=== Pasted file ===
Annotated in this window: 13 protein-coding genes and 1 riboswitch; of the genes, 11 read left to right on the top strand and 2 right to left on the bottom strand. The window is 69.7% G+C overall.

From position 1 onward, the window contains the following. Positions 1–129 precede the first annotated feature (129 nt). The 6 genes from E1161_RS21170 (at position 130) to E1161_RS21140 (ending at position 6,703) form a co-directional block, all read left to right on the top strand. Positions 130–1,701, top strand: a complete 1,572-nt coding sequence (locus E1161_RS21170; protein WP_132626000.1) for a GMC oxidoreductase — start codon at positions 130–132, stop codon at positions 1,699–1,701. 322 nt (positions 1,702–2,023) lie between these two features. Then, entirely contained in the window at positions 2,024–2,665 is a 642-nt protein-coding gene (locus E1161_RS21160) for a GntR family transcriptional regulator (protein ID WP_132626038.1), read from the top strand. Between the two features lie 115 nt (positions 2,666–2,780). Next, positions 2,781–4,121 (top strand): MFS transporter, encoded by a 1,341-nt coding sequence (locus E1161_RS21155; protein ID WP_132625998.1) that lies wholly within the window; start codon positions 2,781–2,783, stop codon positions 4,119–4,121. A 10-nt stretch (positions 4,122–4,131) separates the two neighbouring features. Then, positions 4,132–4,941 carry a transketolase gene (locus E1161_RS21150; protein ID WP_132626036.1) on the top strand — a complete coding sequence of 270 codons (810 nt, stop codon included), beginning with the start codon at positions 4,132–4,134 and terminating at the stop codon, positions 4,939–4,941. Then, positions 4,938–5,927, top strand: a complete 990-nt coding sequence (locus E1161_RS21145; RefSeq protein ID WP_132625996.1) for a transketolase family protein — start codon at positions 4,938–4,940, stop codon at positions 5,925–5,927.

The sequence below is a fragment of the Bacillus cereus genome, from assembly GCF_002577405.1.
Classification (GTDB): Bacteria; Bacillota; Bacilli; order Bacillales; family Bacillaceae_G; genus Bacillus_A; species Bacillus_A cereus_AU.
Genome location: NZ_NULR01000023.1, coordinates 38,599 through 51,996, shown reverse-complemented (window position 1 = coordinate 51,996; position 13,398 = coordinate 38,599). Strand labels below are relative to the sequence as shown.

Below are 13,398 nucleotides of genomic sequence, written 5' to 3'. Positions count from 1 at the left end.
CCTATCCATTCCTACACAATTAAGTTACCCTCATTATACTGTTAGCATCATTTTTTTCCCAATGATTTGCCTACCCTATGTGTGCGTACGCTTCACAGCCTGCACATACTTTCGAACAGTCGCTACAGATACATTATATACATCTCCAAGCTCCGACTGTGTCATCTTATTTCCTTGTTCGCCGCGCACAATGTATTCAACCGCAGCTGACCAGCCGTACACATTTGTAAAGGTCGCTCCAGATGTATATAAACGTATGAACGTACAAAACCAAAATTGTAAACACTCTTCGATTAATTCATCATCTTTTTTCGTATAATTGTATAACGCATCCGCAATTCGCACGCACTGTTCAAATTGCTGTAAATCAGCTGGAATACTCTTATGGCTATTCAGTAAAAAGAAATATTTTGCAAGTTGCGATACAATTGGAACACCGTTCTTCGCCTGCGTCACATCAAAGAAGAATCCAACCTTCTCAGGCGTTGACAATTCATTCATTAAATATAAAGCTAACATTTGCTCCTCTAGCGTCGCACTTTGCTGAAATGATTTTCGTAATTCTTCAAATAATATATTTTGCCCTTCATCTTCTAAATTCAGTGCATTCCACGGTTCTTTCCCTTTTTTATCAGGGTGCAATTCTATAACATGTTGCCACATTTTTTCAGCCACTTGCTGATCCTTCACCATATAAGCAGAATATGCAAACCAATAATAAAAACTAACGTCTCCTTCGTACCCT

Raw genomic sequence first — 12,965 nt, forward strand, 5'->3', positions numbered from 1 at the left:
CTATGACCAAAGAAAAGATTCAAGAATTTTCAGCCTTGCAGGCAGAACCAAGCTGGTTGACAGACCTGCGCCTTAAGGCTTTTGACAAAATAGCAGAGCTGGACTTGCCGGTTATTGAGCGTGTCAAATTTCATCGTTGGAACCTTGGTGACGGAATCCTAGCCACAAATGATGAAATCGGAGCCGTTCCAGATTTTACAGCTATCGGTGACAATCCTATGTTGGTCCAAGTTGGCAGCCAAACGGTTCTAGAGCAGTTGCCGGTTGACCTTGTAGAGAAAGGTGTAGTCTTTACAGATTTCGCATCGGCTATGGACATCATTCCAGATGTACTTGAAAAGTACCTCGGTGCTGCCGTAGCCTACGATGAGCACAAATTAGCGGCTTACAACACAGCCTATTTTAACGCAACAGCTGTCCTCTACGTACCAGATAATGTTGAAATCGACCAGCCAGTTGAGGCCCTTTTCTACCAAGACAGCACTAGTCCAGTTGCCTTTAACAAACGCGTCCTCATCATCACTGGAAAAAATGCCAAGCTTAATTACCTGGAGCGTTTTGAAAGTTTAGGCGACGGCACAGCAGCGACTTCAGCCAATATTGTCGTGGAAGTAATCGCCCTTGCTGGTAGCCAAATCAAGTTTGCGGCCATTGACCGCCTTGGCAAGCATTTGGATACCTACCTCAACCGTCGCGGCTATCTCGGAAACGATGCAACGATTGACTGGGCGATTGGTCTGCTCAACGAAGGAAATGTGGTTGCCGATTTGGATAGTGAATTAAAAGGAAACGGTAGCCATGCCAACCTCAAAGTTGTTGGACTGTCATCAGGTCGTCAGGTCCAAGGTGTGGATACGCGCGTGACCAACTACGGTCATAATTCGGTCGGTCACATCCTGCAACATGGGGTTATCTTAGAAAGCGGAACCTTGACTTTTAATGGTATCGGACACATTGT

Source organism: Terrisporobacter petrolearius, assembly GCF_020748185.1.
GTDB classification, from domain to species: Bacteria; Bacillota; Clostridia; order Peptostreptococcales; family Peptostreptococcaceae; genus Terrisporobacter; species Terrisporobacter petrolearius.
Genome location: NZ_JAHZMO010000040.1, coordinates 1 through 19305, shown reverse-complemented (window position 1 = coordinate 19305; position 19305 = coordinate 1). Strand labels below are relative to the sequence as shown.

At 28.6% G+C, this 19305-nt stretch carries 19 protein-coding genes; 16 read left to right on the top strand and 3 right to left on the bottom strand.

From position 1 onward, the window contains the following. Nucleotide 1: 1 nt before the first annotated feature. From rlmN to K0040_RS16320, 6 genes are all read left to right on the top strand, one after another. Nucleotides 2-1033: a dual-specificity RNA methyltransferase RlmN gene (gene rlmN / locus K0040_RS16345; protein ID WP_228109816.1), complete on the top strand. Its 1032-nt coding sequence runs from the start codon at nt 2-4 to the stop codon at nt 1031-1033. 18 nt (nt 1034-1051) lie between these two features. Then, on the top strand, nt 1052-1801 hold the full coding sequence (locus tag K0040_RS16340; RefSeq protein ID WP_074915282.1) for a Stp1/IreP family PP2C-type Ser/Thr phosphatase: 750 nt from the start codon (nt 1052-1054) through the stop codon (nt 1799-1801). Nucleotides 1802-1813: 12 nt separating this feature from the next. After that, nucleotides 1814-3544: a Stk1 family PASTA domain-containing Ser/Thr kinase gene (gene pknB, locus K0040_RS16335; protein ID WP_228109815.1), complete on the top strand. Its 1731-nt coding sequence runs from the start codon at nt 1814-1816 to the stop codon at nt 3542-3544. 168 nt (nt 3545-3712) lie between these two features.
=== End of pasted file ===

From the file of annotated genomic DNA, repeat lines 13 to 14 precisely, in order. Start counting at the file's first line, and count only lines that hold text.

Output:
At 28.6% G+C, this 19305-nt stretch carries 19 protein-coding genes; 16 read left to right on the top strand and 3 right to left on the bottom strand.

From position 1 onward, the window contains the following. Nucleotide 1: 1 nt before the first annotated feature. From rlmN to K0040_RS16320, 6 genes are all read left to right on the top strand, one after another. Nucleotides 2-1033: a dual-specificity RNA methyltransferase RlmN gene (gene rlmN / locus K0040_RS16345; protein ID WP_228109816.1), complete on the top strand. Its 1032-nt coding sequence runs from the start codon at nt 2-4 to the stop codon at nt 1031-1033. 18 nt (nt 1034-1051) lie between these two features. Then, on the top strand, nt 1052-1801 hold the full coding sequence (locus tag K0040_RS16340; RefSeq protein ID WP_074915282.1) for a Stp1/IreP family PP2C-type Ser/Thr phosphatase: 750 nt from the start codon (nt 1052-1054) through the stop codon (nt 1799-1801). Nucleotides 1802-1813: 12 nt separating this feature from the next. After that, nucleotides 1814-3544: a Stk1 family PASTA domain-containing Ser/Thr kinase gene (gene pknB, locus K0040_RS16335; protein ID WP_228109815.1), complete on the top strand. Its 1731-nt coding sequence runs from the start codon at nt 1814-1816 to the stop codon at nt 3542-3544. 168 nt (nt 3545-3712) lie between these two features.